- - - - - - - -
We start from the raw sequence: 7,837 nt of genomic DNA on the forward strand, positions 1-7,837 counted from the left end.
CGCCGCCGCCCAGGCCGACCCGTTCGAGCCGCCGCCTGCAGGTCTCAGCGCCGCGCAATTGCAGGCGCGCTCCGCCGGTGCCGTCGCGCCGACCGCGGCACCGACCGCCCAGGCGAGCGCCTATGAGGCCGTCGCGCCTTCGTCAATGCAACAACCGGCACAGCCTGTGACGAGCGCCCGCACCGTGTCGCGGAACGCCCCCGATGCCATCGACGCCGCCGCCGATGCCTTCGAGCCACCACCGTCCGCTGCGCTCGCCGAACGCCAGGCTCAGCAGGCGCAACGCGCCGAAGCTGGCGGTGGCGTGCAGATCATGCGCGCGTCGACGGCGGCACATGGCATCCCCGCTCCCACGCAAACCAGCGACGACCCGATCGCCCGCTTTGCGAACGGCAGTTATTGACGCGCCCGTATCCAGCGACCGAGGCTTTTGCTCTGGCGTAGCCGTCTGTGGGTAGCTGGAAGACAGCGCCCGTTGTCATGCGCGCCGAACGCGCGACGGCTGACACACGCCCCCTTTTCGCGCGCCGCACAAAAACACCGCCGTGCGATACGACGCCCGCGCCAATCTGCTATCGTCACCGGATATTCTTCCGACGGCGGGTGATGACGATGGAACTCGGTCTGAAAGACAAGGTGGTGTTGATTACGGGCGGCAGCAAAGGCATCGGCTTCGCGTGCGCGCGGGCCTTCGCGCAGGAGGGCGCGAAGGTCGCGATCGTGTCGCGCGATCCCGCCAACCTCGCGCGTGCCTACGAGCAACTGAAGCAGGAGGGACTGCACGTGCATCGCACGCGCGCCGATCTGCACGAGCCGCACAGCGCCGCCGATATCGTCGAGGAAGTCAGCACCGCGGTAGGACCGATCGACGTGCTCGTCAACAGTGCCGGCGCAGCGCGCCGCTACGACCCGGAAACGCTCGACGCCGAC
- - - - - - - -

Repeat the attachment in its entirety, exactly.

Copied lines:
We start from the raw sequence: 7,837 nt of genomic DNA on the forward strand, positions 1-7,837 counted from the left end.
CGCCGCCGCCCAGGCCGACCCGTTCGAGCCGCCGCCTGCAGGTCTCAGCGCCGCGCAATTGCAGGCGCGCTCCGCCGGTGCCGTCGCGCCGACCGCGGCACCGACCGCCCAGGCGAGCGCCTATGAGGCCGTCGCGCCTTCGTCAATGCAACAACCGGCACAGCCTGTGACGAGCGCCCGCACCGTGTCGCGGAACGCCCCCGATGCCATCGACGCCGCCGCCGATGCCTTCGAGCCACCACCGTCCGCTGCGCTCGCCGAACGCCAGGCTCAGCAGGCGCAACGCGCCGAAGCTGGCGGTGGCGTGCAGATCATGCGCGCGTCGACGGCGGCACATGGCATCCCCGCTCCCACGCAAACCAGCGACGACCCGATCGCCCGCTTTGCGAACGGCAGTTATTGACGCGCCCGTATCCAGCGACCGAGGCTTTTGCTCTGGCGTAGCCGTCTGTGGGTAGCTGGAAGACAGCGCCCGTTGTCATGCGCGCCGAACGCGCGACGGCTGACACACGCCCCCTTTTCGCGCGCCGCACAAAAACACCGCCGTGCGATACGACGCCCGCGCCAATCTGCTATCGTCACCGGATATTCTTCCGACGGCGGGTGATGACGATGGAACTCGGTCTGAAAGACAAGGTGGTGTTGATTACGGGCGGCAGCAAAGGCATCGGCTTCGCGTGCGCGCGGGCCTTCGCGCAGGAGGGCGCGAAGGTCGCGATCGTGTCGCGCGATCCCGCCAACCTCGCGCGTGCCTACGAGCAACTGAAGCAGGAGGGACTGCACGTGCATCGCACGCGCGCCGATCTGCACGAGCCGCACAGCGCCGCCGATATCGTCGAGGAAGTCAGCACCGCGGTAGGACCGATCGACGTGCTCGTCAACAGTGCCGGCGCAGCGCGCCGCTACGACCCGGAAACGCTCGACGCCGAC